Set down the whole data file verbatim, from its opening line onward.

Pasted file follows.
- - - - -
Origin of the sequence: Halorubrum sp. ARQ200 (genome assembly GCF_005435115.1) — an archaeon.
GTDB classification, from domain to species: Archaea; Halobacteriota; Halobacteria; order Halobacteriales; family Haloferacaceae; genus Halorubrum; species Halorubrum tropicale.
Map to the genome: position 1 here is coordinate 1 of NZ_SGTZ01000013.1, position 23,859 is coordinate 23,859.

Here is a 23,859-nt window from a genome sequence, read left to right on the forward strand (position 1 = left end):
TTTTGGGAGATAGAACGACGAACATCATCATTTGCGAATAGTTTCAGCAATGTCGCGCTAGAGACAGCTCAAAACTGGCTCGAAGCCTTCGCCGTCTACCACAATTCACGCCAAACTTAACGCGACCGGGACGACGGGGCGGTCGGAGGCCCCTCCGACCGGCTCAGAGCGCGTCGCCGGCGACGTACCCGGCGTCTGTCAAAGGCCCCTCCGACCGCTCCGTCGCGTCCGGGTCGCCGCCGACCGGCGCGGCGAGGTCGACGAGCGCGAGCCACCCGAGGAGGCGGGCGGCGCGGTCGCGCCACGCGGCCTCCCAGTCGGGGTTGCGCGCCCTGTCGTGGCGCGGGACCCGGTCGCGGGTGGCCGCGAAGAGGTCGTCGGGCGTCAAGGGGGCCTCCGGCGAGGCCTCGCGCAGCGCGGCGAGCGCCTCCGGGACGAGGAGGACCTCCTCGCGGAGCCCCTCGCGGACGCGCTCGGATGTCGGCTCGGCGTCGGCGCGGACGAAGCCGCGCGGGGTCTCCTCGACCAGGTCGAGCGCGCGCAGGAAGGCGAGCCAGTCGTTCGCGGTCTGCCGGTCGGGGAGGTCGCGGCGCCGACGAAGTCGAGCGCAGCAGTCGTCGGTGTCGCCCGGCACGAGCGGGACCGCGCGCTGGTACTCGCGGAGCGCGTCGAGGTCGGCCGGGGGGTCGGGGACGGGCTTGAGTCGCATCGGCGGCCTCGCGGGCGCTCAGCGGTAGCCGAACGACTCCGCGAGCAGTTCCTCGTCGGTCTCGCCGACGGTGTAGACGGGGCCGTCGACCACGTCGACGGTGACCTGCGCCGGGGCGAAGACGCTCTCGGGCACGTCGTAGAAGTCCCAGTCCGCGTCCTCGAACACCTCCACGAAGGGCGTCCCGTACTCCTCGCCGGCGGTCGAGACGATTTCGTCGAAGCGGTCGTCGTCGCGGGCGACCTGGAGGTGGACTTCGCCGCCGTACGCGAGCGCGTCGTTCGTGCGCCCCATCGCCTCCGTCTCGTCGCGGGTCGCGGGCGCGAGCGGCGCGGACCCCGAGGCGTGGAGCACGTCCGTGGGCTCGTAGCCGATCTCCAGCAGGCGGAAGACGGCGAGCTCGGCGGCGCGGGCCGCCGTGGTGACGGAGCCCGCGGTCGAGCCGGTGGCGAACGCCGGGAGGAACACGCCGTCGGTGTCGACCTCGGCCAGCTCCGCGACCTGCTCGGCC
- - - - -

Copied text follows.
Origin of the sequence: Halorubrum sp. ARQ200 (genome assembly GCF_005435115.1) — an archaeon.
GTDB classification, from domain to species: Archaea; Halobacteriota; Halobacteria; order Halobacteriales; family Haloferacaceae; genus Halorubrum; species Halorubrum tropicale.
Map to the genome: position 1 here is coordinate 1 of NZ_SGTZ01000013.1, position 23,859 is coordinate 23,859.

Here is a 23,859-nt window from a genome sequence, read left to right on the forward strand (position 1 = left end):
TTTTGGGAGATAGAACGACGAACATCATCATTTGCGAATAGTTTCAGCAATGTCGCGCTAGAGACAGCTCAAAACTGGCTCGAAGCCTTCGCCGTCTACCACAATTCACGCCAAACTTAACGCGACCGGGACGACGGGGCGGTCGGAGGCCCCTCCGACCGGCTCAGAGCGCGTCGCCGGCGACGTACCCGGCGTCTGTCAAAGGCCCCTCCGACCGCTCCGTCGCGTCCGGGTCGCCGCCGACCGGCGCGGCGAGGTCGACGAGCGCGAGCCACCCGAGGAGGCGGGCGGCGCGGTCGCGCCACGCGGCCTCCCAGTCGGGGTTGCGCGCCCTGTCGTGGCGCGGGACCCGGTCGCGGGTGGCCGCGAAGAGGTCGTCGGGCGTCAAGGGGGCCTCCGGCGAGGCCTCGCGCAGCGCGGCGAGCGCCTCCGGGACGAGGAGGACCTCCTCGCGGAGCCCCTCGCGGACGCGCTCGGATGTCGGCTCGGCGTCGGCGCGGACGAAGCCGCGCGGGGTCTCCTCGACCAGGTCGAGCGCGCGCAGGAAGGCGAGCCAGTCGTTCGCGGTCTGCCGGTCGGGGAGGTCGCGGCGCCGACGAAGTCGAGCGCAGCAGTCGTCGGTGTCGCCCGGCACGAGCGGGACCGCGCGCTGGTACTCGCGGAGCGCGTCGAGGTCGGCCGGGGGGTCGGGGACGGGCTTGAGTCGCATCGGCGGCCTCGCGGGCGCTCAGCGGTAGCCGAACGACTCCGCGAGCAGTTCCTCGTCGGTCTCGCCGACGGTGTAGACGGGGCCGTCGACCACGTCGACGGTGACCTGCGCCGGGGCGAAGACGCTCTCGGGCACGTCGTAGAAGTCCCAGTCCGCGTCCTCGAACACCTCCACGAAGGGCGTCCCGTACTCCTCGCCGGCGGTCGAGACGATTTCGTCGAAGCGGTCGTCGTCGCGGGCGACCTGGAGGTGGACTTCGCCGCCGTACGCGAGCGCGTCGTTCGTGCGCCCCATCGCCTCCGTCTCGTCGCGGGTCGCGGGCGCGAGCGGCGCGGACCCCGAGGCGTGGAGCACGTCCGTGGGCTCGTAGCCGATCTCCAGCAGGCGGAAGACGGCGAGCTCGGCGGCGCGGGCCGCCGTGGTGACGGAGCCCGCGGTCGAGCCGGTGGCGAACGCCGGGAGGAACACGCCGTCGGTGTCGACCTCGGCCAGCTCCGCGACCTGCTCGGCC